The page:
The Senate Select Committee on Intelligence handed President Bush a direct challenge when it announced Feb. 12 that it will investigate whether Bush and other top officials misused and manipulated intelligence to make a case for war.
The action was a slap in the face to Bush’s effort to preempt such an investigation by setting up his own commission with a vague mission and a reporting date well after the November elections.
A day after the committee’s announcement, Senate Democratic leader Tom Daschle (S.D.) said Majority Leader Bill Frist (R-Tenn.) had agreed to schedule a closed-door session of the Senate, its first in five years, to discuss intelligence matters. The unusual session could take place the first week in March, officials said.
The last time the Senate held a closed session was in February 1999, during President Clinton’s impeachment.
The Senate developments came as MoveOn.org launched a Feb. 19 “Walk In” at Senate offices nationwide, culminating a multimedia grassroots campaign calling for censure of Bush.
Intelligence Committee Chair Pat Roberts (R-Kan.) and Vice Chair Jay Rockefeller (D-W.Va.) said the committee had unanimously agreed to “refine” the scope of its ongoing inquiry into pre-war intelligence on Iraq. In addition to investigating the quality of U.S. intelligence, and “whether any influence was brought to bear on anyone to shape their analysis to support policy objectives,” the committee will now look into whether public statements by U.S. officials before the war “were substantiated by intelligence information.” They will also probe activities of a secret Pentagon group, the Office of Special Plans (OSP), set up under the leadership of Defense Secretary Donald Rumsfeld’s deputy Paul Wolfowitz. The OSP is widely seen as having “second guessed” the CIA and other official intelligence bodies to promote waging war on Iraq.
Committee Republicans, on the defensive, were forced to agree to the expanded inquiry after lengthy negotiations. The carefully worded compromise sets certain limits on what the committee will look at, and denies it subpoena power to compel Bush and other top officials to provide evidence. Nevertheless, the enlarged probe is seen as an important blow to Bush’s efforts to protect himself from questions that could damage his re-election campaign. Senate Democrats are expected to push for release of the committee’s findings before the November elections.
Bush’s poll numbers have plummeted, with a new Washington Post-ABC News poll showing a majority of Americans, 54 percent, think Bush either lied or deliberately exaggerated evidence that Iraq possessed weapons of mass destruction in order to justify war. For the first time since the war ended, less than half of Americans – 48 percent – believe the war was worth fighting. Fifty percent said the war was not worth it. Approval of Bush’s handling of Iraq has dropped to 47 percent, down 8 percentage points in the past three weeks.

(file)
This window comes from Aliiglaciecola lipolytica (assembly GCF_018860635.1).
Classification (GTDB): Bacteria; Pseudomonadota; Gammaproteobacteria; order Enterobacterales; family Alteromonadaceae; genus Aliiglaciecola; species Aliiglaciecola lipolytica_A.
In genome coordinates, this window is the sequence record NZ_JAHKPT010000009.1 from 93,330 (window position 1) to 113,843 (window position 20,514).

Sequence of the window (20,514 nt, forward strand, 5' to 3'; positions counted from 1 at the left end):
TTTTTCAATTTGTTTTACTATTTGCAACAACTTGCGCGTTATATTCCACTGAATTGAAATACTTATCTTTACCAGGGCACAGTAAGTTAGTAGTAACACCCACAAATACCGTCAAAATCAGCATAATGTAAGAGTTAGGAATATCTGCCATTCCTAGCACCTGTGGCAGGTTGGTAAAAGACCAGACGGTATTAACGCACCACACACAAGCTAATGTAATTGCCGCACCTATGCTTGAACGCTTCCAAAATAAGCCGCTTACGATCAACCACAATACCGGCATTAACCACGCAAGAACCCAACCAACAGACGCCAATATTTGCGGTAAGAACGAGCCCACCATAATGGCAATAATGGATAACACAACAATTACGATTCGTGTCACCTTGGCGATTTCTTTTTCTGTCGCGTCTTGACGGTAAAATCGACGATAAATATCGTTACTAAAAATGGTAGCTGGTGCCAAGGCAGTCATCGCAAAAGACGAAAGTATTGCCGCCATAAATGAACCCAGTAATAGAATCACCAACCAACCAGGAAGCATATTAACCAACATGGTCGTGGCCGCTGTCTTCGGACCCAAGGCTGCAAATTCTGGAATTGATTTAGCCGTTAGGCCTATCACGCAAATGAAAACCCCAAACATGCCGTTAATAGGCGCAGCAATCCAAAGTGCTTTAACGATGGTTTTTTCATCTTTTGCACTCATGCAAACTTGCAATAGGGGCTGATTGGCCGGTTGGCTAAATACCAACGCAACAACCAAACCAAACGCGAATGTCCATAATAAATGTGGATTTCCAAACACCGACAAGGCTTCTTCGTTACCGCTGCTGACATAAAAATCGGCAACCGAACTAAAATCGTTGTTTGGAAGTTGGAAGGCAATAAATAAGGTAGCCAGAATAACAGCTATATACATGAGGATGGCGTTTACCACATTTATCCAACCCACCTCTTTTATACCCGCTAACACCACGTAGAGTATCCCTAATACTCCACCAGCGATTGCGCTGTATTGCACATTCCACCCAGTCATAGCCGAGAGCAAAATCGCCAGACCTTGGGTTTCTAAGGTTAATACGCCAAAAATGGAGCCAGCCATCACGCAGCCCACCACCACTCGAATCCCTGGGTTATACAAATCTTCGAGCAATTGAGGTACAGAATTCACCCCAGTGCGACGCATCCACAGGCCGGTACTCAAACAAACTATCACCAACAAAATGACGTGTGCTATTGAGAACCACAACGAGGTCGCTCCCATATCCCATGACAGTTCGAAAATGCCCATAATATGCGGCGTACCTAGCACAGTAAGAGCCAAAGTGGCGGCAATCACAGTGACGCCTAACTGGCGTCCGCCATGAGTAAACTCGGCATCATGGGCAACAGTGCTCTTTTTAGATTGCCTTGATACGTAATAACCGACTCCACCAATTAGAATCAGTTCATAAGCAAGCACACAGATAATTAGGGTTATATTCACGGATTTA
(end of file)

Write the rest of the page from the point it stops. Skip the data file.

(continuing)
The White House is anxious to proclaim a handover of political power to an Iraqi government before the Nov. 2 U.S. elections. The administration is reportedly split over how much of a role to allow the UN to play in this process. At the same time, administration officials talk of an extended military occupation, lasting many years. And Cheney’s Halliburton and other well-connected U.S. contractors are all over Iraq, working to entrench U.S. military and economic control. Halliburton subsidiary Kellogg, Brown & Root has some 15,000 employees working on “support” activities in Iraq and Kuwait, more than the 11,000 troops sent by Britain, Bush’s chief “coalition partner.”
Rebuffing Bush administration efforts to control Iraq’s political process, UN representative Lakhdar Brahimi is expected to emphasize the necessity of holding properly prepared direct elections, and to specify a later deadline for such elections to take place, possibly December, after a surrender of political sovereignty to an interim Iraqi governing body. Brahimi is expected to propose that the new interim body be expanded to include more sections of Iraqi society than the current 25-member Iraqi Governing Council. Brahimi told reporters the UN should be “present in every step of the way from now on.”
Leading Shiite cleric Ayatollah Ali Sistani termed his meeting with Brahimi a success, and called for unity between Shiite and Sunni Muslims and other religious and ethnic communities in order to end the U.S. occupation. “The most important thing at this time is unity,” he is reported to have told a group of Kurdish and Sunni Arab leaders. Noting that Shiites are not a single entity, he urged the Kurds and Sunnis to “unite with all Iraqis, Shia, Kurds, Christian, Turkmen,” in order to “stand up to the Americans.”
A board of Sunni clerics said the UN should be the body that appoints an expanded governing council. A rival of Sistani, Muqtada al-Sadr, called for the Islamic Conference Organization and the Arab League to “preside with the UN over elections.”
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